of the Ocklawaha. Having the advantage of river navigation, he can reach any point on the upper Saint John's before a force at this point could proceed 20 miles in the proper direction to meet him. Therefore, it is absolutely necessary to have a force here to protect Baldwin, and also a force on the upper Saint John's to prevent these raids. Such a force is not now in my command. Indeed, any day when he chooses to do so the enemy can move out to Baldwin and occupy the place. I bring these facts to the notice of the major-general commanding knowing that just at this time he cannot afford a remedy, but hopping that as soon as possible troops may be supplied for the proper defense of these important interest.
I am, captain, very respectfully, your obedient servant,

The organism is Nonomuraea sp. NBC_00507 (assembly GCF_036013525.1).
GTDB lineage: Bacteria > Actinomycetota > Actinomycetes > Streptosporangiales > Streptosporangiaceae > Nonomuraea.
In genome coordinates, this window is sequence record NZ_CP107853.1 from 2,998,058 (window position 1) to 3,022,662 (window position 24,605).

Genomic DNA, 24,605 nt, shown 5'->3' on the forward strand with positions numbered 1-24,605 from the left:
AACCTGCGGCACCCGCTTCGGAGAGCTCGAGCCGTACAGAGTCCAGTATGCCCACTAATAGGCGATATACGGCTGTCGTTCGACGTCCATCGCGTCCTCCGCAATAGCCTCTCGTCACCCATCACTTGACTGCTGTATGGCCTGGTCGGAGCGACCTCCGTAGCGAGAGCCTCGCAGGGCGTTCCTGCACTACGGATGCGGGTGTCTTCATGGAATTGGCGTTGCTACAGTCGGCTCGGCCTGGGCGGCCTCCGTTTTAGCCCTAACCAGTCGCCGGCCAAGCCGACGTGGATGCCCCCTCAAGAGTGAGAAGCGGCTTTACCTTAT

HDQRS. DEPT. OF S. CAROLINA, GEORGIA, AND FLORIDA,
Charleston, S. C., May 26, 1864.
Respectfully forwarded, for information of the War Department.
Attention invited to the unprotected condition of the State of Florida. I am unable, however, to give Major-General Anderson any more assistance at present. Whenever the exigencies of the service will permit it, I earnestly request that some additional troops may be sent to this department.
JUNE 8, 1864.
Respectfully returned to Adjutant-General.
For the present General Jones' only reliance for assistance must be on the reserves.
ADJUTANT AND INSPECTOR GENERAL'S OFFICE,
June 23, 1864.
Respectfully submitted to the Secretary of War.
H. L. CLAY,
JUNE 27, 1864.
General Bragg's remarks concurred in.
J. A. S.,
CHARLESTON, S. C., May 20, 1864.
General B. BRAGG,
Your telegram of to-day received. The Twelfth Georgia Battalion, 410 men, left here on the 18th. The Eighteen Georgia Battalion, 225 men, left by passenger train yesterday. The Twentieth